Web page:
“The First Amendment ensures that religious organizations and persons are given proper protection as they seek to teach the principles that are so fulfilling and so central to their lives and faiths, and to their own deep aspirations to continue the family structure they have long revered.”
In effect, in addition to any First Amendment religious protections that exist, a person now has an additional, new, fundamental constitutional right to his or her religious self-identity, and is therefore entitled to have these constitutional rights protected under the 14th Amendment.
The newly found 14th Amendment right to self-identity in Obergefell, therefore, now provides individuals and law firms greater constitutional protection than previously existed prior to the Court’s ruling. State action must not require or compel a citizen to facilitate, participate in, or provide services which are contrary to 1) a person’s self-identity rights secured by the 14th Amendment, or 2) their freedoms of expression and religious conscience protected by the 1st Amendment.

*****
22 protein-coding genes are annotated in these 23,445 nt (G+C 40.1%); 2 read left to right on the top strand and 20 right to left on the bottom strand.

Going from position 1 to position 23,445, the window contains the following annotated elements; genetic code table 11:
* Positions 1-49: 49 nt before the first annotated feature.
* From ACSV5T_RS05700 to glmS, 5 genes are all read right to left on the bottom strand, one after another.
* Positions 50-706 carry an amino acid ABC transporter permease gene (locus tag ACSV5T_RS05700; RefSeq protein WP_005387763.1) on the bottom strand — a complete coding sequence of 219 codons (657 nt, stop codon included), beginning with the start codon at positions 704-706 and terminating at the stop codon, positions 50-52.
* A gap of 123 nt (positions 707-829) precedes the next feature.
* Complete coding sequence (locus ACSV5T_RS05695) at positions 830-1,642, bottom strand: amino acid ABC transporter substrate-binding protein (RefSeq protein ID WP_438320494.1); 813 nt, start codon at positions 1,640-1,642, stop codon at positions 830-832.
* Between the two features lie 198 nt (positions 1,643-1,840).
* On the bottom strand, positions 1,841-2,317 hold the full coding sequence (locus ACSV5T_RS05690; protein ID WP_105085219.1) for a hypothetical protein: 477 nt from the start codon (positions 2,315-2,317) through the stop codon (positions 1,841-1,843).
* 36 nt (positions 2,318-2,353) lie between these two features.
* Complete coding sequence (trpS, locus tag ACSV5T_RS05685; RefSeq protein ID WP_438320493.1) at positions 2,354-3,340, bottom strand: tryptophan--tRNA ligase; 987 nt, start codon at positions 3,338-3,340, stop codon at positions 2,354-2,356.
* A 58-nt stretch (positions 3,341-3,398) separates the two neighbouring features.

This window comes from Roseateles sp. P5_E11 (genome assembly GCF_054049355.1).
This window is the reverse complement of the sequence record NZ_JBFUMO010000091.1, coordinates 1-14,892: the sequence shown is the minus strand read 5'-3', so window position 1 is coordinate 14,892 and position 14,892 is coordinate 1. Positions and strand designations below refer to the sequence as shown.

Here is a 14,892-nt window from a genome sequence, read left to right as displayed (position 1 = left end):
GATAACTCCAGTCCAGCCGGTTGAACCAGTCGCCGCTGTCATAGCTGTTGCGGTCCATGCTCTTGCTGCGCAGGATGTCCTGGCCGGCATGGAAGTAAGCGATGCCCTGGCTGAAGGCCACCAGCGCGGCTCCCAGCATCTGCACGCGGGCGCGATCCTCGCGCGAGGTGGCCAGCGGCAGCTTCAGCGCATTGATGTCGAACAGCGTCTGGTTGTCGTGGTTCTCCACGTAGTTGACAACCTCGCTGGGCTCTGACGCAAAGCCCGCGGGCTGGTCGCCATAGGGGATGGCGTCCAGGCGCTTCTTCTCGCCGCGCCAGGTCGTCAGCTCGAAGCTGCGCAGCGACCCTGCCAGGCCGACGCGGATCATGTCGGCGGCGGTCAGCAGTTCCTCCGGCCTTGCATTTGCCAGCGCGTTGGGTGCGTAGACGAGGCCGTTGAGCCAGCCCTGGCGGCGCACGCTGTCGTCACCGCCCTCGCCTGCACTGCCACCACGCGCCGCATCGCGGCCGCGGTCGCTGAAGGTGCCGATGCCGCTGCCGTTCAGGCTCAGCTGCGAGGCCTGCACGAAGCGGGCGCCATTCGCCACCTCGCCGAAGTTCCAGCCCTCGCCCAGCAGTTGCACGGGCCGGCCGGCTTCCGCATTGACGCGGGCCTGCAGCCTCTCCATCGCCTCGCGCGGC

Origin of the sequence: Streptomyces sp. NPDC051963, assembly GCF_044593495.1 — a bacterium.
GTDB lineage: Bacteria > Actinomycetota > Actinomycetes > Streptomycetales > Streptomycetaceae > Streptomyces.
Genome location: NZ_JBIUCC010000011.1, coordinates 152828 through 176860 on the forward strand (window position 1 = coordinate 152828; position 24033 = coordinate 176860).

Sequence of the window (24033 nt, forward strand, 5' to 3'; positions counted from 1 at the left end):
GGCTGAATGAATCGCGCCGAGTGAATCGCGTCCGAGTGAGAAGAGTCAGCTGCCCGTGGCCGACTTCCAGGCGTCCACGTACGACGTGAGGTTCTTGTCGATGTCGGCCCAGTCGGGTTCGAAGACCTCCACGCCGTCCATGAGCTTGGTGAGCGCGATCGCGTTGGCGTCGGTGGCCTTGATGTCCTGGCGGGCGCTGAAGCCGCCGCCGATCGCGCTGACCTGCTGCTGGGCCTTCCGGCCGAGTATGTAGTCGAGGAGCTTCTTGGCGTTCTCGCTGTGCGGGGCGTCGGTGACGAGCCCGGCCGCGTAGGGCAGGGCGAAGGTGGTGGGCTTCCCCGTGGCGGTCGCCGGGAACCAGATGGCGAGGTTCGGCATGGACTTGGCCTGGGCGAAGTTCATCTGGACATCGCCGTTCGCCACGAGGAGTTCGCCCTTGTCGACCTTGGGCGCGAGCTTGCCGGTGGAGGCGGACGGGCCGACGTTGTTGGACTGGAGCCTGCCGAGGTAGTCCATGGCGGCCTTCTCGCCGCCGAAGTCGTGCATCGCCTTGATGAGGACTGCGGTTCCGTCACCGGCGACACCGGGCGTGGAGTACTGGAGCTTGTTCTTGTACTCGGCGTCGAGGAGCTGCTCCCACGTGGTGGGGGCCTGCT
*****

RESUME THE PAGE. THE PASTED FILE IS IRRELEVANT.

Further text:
As applied, the proposed amendments will violate the constitutional rights recognized by the U.S. Supreme Court in Obergefell. For all the above reasons, therefore, we respectfully request the Committee to reject the proposed amendments to Rule 8.4 and Comment  of the ABA Model Rules of Professional Conduct.
/s/ William Wagner
William Wagner, Esq.
Distinguished Professor Emeritus
/s/ John S. Kane
John S. Kane, Esq.
Distinguished Professor Emeritus